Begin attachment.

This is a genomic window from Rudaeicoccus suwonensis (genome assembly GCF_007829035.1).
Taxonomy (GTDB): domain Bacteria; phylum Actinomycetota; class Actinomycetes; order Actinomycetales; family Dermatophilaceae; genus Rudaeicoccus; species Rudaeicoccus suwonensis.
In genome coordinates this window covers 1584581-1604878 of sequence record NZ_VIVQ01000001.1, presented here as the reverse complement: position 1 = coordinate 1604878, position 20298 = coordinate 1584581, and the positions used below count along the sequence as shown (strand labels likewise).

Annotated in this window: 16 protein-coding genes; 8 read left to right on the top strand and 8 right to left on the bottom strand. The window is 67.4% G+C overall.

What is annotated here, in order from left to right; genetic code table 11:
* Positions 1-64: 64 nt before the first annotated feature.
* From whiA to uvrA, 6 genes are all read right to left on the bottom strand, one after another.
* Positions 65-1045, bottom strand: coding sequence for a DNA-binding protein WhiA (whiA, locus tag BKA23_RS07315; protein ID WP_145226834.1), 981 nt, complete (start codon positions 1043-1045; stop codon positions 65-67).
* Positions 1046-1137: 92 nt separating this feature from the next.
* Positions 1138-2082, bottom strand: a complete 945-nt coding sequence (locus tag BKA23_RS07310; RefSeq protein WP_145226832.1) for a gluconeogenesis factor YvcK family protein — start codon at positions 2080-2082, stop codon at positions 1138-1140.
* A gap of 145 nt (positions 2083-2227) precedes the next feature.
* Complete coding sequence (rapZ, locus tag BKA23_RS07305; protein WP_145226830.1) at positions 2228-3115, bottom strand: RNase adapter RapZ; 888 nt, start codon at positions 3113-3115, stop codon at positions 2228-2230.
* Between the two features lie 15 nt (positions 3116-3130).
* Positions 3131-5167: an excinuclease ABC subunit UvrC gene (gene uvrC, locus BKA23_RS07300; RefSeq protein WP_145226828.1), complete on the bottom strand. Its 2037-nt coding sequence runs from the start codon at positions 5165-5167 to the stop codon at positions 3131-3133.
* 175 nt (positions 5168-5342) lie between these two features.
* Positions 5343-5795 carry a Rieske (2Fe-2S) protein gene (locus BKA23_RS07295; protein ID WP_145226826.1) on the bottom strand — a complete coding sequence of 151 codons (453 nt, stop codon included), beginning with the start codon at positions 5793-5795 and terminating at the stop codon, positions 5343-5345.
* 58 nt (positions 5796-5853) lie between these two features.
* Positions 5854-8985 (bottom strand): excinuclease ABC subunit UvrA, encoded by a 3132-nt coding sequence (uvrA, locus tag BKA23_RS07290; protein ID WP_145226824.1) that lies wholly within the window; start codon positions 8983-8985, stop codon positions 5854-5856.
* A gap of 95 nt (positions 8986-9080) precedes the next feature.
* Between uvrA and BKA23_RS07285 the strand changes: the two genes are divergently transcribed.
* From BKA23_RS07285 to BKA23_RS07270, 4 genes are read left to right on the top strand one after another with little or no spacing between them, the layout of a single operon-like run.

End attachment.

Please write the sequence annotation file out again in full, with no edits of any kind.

This is a genomic window from Rudaeicoccus suwonensis (genome assembly GCF_007829035.1).
Taxonomy (GTDB): domain Bacteria; phylum Actinomycetota; class Actinomycetes; order Actinomycetales; family Dermatophilaceae; genus Rudaeicoccus; species Rudaeicoccus suwonensis.
In genome coordinates this window covers 1584581-1604878 of sequence record NZ_VIVQ01000001.1, presented here as the reverse complement: position 1 = coordinate 1604878, position 20298 = coordinate 1584581, and the positions used below count along the sequence as shown (strand labels likewise).

Annotated in this window: 16 protein-coding genes; 8 read left to right on the top strand and 8 right to left on the bottom strand. The window is 67.4% G+C overall.

What is annotated here, in order from left to right; genetic code table 11:
* Positions 1-64: 64 nt before the first annotated feature.
* From whiA to uvrA, 6 genes are all read right to left on the bottom strand, one after another.
* Positions 65-1045, bottom strand: coding sequence for a DNA-binding protein WhiA (whiA, locus tag BKA23_RS07315; protein ID WP_145226834.1), 981 nt, complete (start codon positions 1043-1045; stop codon positions 65-67).
* Positions 1046-1137: 92 nt separating this feature from the next.
* Positions 1138-2082, bottom strand: a complete 945-nt coding sequence (locus tag BKA23_RS07310; RefSeq protein WP_145226832.1) for a gluconeogenesis factor YvcK family protein — start codon at positions 2080-2082, stop codon at positions 1138-1140.
* A gap of 145 nt (positions 2083-2227) precedes the next feature.
* Complete coding sequence (rapZ, locus tag BKA23_RS07305; protein WP_145226830.1) at positions 2228-3115, bottom strand: RNase adapter RapZ; 888 nt, start codon at positions 3113-3115, stop codon at positions 2228-2230.
* Between the two features lie 15 nt (positions 3116-3130).
* Positions 3131-5167: an excinuclease ABC subunit UvrC gene (gene uvrC, locus BKA23_RS07300; RefSeq protein WP_145226828.1), complete on the bottom strand. Its 2037-nt coding sequence runs from the start codon at positions 5165-5167 to the stop codon at positions 3131-3133.
* 175 nt (positions 5168-5342) lie between these two features.
* Positions 5343-5795 carry a Rieske (2Fe-2S) protein gene (locus BKA23_RS07295; protein ID WP_145226826.1) on the bottom strand — a complete coding sequence of 151 codons (453 nt, stop codon included), beginning with the start codon at positions 5793-5795 and terminating at the stop codon, positions 5343-5345.
* 58 nt (positions 5796-5853) lie between these two features.
* Positions 5854-8985 (bottom strand): excinuclease ABC subunit UvrA, encoded by a 3132-nt coding sequence (uvrA, locus tag BKA23_RS07290; protein ID WP_145226824.1) that lies wholly within the window; start codon positions 8983-8985, stop codon positions 5854-5856.
* A gap of 95 nt (positions 8986-9080) precedes the next feature.
* Between uvrA and BKA23_RS07285 the strand changes: the two genes are divergently transcribed.
* From BKA23_RS07285 to BKA23_RS07270, 4 genes are read left to right on the top strand one after another with little or no spacing between them, the layout of a single operon-like run.